Researchers Admit To Fabricating Interviews for Study on HIV/AIDS Prevention Model for Teenagers
Three University of Maryland-Baltimore researchers have admitted that they fabricated interviews with teenagers for a study on HIV/AIDS prevention, which received more than $1 million in NIH funding in 1999, the Washington Times reports. Researchers Lajuane Woodard, Sheila Blackwell and Khalilah Creek, who were employed by the university's department of pediatrics, said that they made up some of the interviews for a study to evaluate an existing AIDS prevention model, called "Focus on Kids." The model is a "widely used" comprehensive sex education curriculum, according to the Times. The study, titled "Effectiveness of Standard Versus Embellished HIV Prevention," involved 817 African-American youths ages 12 to 16 and was originally published in the January issue of the journal Pediatrics by a group of nine researchers led by Ying Wu of West Virginia University. The study concluded that youth whose families participated in the Focus on Kids program showed "significantly lower rates" for several HIV risk behaviors, including sex without condoms and cigarette and alcohol use, according to the Times. The editors of Pediatrics on Thursday said that they were investigating the claims of fabrication.
"It is terribly troubling that federally funded research on a topic as sensitive and important as HIV prevention for children ... would be intentionally manipulated," Rep. Mark Souder (R-Ind.), chair of the House subcommittee on criminal justice, drug policy and human resources, said, adding, "If not caught, the lives of countless children may have been put at risk by ineffective, perhaps dangerous, prevention messages developed from this fabricated research." Constance Burr, a spokesperson for the National Institute for Mental Health, which funded the study, said, "We would not comment on this," the Times reports. In addition, officials at the Office of Research Integrity had no response to the report of fabrication, according to the Times.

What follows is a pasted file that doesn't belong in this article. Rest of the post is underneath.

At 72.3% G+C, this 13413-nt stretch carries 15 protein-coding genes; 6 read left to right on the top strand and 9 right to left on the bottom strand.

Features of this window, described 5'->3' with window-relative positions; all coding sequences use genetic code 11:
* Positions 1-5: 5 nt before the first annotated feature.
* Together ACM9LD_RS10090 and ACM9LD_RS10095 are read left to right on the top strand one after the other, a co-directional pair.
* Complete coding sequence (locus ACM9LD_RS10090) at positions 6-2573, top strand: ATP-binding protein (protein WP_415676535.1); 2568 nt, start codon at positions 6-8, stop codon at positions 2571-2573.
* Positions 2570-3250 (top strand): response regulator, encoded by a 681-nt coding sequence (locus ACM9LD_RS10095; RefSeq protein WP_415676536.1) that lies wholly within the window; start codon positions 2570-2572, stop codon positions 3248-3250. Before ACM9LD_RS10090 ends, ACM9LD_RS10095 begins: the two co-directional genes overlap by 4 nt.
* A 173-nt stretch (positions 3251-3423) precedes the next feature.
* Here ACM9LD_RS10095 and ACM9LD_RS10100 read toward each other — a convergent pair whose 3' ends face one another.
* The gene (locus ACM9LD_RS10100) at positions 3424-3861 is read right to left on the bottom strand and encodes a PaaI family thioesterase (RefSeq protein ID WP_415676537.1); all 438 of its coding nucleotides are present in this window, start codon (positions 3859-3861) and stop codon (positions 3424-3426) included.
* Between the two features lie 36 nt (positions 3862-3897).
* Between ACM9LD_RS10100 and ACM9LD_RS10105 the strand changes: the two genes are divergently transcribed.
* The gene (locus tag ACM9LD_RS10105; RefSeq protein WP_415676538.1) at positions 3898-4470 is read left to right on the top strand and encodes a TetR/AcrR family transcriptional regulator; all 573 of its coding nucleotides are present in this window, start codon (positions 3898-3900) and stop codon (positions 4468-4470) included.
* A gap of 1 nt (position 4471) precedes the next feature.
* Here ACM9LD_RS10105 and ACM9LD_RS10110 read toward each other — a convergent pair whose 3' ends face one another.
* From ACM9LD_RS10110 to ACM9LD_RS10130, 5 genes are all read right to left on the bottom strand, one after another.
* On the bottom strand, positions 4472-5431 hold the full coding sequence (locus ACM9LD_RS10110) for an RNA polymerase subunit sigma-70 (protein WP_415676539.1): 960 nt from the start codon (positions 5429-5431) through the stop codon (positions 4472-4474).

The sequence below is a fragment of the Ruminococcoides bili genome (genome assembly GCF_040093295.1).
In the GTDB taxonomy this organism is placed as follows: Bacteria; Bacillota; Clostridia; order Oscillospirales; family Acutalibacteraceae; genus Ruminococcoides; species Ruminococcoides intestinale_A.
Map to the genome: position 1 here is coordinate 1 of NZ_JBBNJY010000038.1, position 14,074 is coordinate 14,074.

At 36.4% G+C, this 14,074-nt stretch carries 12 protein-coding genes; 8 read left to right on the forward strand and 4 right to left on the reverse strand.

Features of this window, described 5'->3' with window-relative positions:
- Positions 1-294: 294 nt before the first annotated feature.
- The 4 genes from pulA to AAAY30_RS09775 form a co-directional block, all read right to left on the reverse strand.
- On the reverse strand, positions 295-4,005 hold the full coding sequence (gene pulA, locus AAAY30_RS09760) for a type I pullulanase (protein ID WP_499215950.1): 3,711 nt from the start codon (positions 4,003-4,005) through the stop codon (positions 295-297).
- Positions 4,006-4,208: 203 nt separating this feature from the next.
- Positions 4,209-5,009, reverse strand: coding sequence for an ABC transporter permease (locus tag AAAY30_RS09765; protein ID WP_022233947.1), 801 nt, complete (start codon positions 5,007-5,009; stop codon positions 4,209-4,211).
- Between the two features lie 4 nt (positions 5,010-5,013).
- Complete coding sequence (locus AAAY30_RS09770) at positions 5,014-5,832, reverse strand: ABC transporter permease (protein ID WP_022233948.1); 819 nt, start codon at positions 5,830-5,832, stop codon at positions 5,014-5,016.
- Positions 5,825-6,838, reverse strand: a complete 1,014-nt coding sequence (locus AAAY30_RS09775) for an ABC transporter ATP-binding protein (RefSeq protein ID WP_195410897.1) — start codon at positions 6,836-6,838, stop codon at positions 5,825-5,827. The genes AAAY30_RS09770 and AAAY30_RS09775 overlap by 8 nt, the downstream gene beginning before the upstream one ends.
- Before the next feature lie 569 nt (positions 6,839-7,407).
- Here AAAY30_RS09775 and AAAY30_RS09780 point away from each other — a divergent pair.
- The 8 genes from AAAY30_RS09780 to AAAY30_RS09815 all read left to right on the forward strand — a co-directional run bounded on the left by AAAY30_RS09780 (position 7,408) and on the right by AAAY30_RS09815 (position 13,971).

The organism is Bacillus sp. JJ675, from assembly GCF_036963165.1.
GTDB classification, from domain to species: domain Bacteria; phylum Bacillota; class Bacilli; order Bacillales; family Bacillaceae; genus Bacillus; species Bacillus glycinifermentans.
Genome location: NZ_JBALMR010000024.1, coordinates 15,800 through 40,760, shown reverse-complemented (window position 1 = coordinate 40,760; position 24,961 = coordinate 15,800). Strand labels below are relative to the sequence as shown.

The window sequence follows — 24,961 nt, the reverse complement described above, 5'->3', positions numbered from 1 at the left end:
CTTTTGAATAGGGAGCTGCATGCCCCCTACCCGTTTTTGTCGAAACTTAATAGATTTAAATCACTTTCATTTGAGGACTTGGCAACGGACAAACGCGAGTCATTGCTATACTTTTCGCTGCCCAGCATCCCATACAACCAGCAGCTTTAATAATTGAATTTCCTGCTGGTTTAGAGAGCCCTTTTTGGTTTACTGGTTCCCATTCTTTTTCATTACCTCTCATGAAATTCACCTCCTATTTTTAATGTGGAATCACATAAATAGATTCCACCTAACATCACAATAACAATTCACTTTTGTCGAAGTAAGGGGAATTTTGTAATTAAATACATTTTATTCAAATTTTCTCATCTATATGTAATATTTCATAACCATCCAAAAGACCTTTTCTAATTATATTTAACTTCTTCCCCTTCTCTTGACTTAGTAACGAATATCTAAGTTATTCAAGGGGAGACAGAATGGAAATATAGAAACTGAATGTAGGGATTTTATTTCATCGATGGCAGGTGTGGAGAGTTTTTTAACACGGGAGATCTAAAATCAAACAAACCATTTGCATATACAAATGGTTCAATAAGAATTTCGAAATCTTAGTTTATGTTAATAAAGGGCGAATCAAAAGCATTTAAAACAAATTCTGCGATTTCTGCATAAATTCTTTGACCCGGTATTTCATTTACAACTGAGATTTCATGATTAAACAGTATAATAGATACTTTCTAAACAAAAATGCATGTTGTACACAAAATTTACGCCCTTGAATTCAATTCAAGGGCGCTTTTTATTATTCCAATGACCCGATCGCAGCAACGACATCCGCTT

House Republicans in the past year have repeatedly criticized NIH grants for research projects on sexual issues (Stacy McCain, Washington Times, 12/5). For several months, conservative House members have questioned at least 10 NIH research grants, including grants for studies on emergency contraception, Asian sex workers in San Francisco and women's response to pornography. Congress recently investigated hundreds of NIH-funded research projects -- including studies on sexual health and HIV/AIDS -- that were included on a list prepared by the Traditional Values Coalition, a conservative group that claims to represent 43,000 churches nationwide. In what many people said was a mix-up, a congressional staff member in October sent NIH a list of more than 200 grants representing more than $100 million in funding instead of the shorter list of 10 grants.
No Room for Interest Groups
Many researchers and some Democrats, including Rep. Henry Waxman (D-Calif.), have criticized Republicans' examination of such studies (Kaiser Daily HIV/AIDS Report, 10/30). In response to the TVC list, Waxman in October sent a letter to HHS Secretary Tommy Thompson stating, "Imposing ideological shackles on this research would be a serious public health mistake." In the Dec. 4 issue of the New England Journal of Public Health, NEJM Editor Jeffrey Drazen said that such scrutiny from Congress could turn sexual health research into a "political football" (Washington Times, 12/5). When grants are awarded following the peer-review process, researchers should then be "left to focus on their work and should not be diverted by wasting time responding to the whims of interest groups," Drazen wrote (Kaiser Daily HIV/AIDS Report, 12/4). However, Souder said that the admissions of fabrication by the Maryland researchers show the importance of congressional oversight. "This scandal underscores the need for oversight of all federal programs -- even NIH -- to ensure taxpayer dollars are not misspent and science is not manipulated," Souder said (Washington Times, 12/5).